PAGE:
Last Monday Gap unveiled an updated version of its company logo. Exactly one week later, Marka Hansen, President of Gap Brand North America announced the abandonment of the new logo and the triumphant return of the original iconic blue box design. Barely out of the gate and the new logo was squashed. So what happened in the last seven days that compelled Gap to abruptly change its mind? In large part, an extraordinary level of social media backlash.
On October 4th Gap revealed its new logo on Gap.com. According to company spokesperson Louise Callagy, the logo was intended to signify the Gap’s transition from “classic, American design to modern, sexy, cool.” However, customers, fans, and designers interpreted the logo as none of the above. Rather, the general response was one of harsh criticism and disapproval. For instance, fashion boutique, Refinery 29, compared the logo to “that awkward cap-sleeved tee with the rhinestone letters you find while thrift shopping that’s neither vintage nor new, but definitely not cool.” But the fashion experts would be the least of Gap’s worries. Waves of upset fans expressed their disdain on Twitter and one especially disgruntled fan gave birth to the satirical Gap Logo Twitter account. As you can imagine, the results were not pretty.
On October 6th, in an attempt to stem the flow of negative feedback, Gap encouraged Facebook users to submit their own logo design ideas as potential replacements. However, this crowdsourcing initiative was quickly terminated after Facebook users posted over 1000 comments in response to the project, the majority of them negative. Yesterday, Gap’s Facebook page read “Ok. We’ve heard loud and clear that you don’t like the new logo. We’ve learned a lot from the feedback. We only want what’s best for the brand and our customers. So instead of crowd sourcing, we’re bringing back the Blue Box tonight.”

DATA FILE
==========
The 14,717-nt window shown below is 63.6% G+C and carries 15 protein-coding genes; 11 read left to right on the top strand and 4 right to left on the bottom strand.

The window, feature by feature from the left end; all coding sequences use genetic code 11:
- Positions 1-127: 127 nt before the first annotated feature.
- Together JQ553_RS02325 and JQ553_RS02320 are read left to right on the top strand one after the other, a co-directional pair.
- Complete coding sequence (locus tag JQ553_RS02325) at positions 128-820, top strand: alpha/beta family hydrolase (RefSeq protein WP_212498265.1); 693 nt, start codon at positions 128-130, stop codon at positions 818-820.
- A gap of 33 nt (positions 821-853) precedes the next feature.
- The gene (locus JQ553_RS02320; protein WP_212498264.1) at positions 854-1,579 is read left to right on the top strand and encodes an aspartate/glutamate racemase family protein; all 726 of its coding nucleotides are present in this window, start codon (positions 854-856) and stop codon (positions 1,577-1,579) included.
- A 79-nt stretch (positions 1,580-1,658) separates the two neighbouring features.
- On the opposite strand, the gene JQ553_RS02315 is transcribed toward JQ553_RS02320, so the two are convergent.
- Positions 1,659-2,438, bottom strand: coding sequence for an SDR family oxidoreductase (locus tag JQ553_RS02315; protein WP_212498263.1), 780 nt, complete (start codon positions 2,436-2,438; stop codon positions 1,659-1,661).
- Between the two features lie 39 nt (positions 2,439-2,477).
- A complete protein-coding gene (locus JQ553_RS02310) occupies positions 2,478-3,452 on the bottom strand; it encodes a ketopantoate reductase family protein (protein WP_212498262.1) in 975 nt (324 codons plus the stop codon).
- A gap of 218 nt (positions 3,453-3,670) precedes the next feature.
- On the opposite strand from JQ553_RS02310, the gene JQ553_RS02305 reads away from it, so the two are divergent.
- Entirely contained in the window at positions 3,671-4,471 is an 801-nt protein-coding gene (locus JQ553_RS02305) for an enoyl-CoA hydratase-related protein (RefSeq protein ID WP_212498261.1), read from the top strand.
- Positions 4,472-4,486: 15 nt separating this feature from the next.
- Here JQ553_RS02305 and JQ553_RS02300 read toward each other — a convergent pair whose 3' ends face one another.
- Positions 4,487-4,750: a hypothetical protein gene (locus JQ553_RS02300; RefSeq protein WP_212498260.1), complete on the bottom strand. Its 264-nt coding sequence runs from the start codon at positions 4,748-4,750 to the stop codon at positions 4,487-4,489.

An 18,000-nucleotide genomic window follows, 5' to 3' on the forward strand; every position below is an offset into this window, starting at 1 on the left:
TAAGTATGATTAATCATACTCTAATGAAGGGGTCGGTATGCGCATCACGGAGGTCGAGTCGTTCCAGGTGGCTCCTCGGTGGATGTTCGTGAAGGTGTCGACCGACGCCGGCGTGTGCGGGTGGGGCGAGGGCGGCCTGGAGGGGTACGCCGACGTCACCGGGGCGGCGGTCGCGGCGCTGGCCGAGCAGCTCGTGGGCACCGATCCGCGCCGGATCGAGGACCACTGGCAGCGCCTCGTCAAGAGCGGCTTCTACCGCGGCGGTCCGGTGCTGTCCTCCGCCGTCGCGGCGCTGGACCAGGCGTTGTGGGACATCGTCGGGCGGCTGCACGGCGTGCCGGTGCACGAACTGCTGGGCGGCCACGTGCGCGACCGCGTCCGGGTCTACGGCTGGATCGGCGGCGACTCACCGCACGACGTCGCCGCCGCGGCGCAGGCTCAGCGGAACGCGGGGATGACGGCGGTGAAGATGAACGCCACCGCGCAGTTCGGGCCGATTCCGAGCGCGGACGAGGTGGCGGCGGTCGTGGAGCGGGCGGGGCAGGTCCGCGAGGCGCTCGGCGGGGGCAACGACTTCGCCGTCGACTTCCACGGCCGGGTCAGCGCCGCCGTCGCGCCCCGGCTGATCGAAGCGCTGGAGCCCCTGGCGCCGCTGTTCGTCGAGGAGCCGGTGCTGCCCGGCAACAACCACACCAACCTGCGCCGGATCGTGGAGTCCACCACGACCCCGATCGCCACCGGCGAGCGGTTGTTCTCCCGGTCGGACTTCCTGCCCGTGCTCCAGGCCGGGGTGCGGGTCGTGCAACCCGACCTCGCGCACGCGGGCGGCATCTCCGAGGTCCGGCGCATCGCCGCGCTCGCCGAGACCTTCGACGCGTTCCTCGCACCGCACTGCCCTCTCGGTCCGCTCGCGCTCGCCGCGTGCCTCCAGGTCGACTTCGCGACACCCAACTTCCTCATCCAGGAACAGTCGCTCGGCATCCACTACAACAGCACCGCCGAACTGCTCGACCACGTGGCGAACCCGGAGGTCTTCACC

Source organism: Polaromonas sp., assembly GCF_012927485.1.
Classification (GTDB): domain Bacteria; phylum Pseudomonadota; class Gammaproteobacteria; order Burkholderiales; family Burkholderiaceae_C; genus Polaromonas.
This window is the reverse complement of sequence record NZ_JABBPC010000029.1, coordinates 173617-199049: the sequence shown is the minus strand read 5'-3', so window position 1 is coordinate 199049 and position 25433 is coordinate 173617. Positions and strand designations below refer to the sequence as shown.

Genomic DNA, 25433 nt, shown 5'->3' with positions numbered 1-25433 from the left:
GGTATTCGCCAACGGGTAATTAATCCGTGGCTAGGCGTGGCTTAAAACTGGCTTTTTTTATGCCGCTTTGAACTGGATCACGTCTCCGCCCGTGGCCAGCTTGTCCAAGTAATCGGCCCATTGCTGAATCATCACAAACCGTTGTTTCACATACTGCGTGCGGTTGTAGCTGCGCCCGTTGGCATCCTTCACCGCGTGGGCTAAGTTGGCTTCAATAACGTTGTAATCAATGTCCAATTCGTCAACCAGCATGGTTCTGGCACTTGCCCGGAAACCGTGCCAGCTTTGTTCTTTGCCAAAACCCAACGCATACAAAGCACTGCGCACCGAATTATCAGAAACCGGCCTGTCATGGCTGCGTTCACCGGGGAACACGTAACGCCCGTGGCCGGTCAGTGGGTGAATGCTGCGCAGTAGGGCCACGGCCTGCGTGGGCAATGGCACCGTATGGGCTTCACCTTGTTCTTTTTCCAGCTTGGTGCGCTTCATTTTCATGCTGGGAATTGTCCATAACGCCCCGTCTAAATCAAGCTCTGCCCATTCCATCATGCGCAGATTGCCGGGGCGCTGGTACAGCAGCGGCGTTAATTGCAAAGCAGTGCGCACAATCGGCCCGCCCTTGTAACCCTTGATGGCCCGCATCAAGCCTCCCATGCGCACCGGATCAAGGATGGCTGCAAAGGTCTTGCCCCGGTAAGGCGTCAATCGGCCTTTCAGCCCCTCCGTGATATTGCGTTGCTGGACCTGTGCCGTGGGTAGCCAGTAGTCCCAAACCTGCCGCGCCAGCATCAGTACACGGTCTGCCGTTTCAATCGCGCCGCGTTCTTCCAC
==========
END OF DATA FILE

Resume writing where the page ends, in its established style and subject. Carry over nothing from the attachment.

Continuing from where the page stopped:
Score: Gap supporters 1, Gap zero. Although Gap’s final decision cannot be completely attributed to fans’ social media activism, it undeniably played an integral role. Gap customers spoke and Gap listened. Gap had no choice, but to listen. By developing a Twitter and Facebook presence and delving in to the world of social media marketing, Gap made a conscious decision to partake in the two-way-street known as social engagement. Engagement is what they wanted and engagement is what they got (in this case, more than they bargained for). But this is the beauty of social media. The average consumer can voice their opinion and be heard.
Although Gap’s plans for the new logo have ultimately been thwarted, in the end, Gap will be better for it. In Monday’s press release President Hansen asserted that “At Gap brand, our customers have always come first” and it’s clear that she meant it.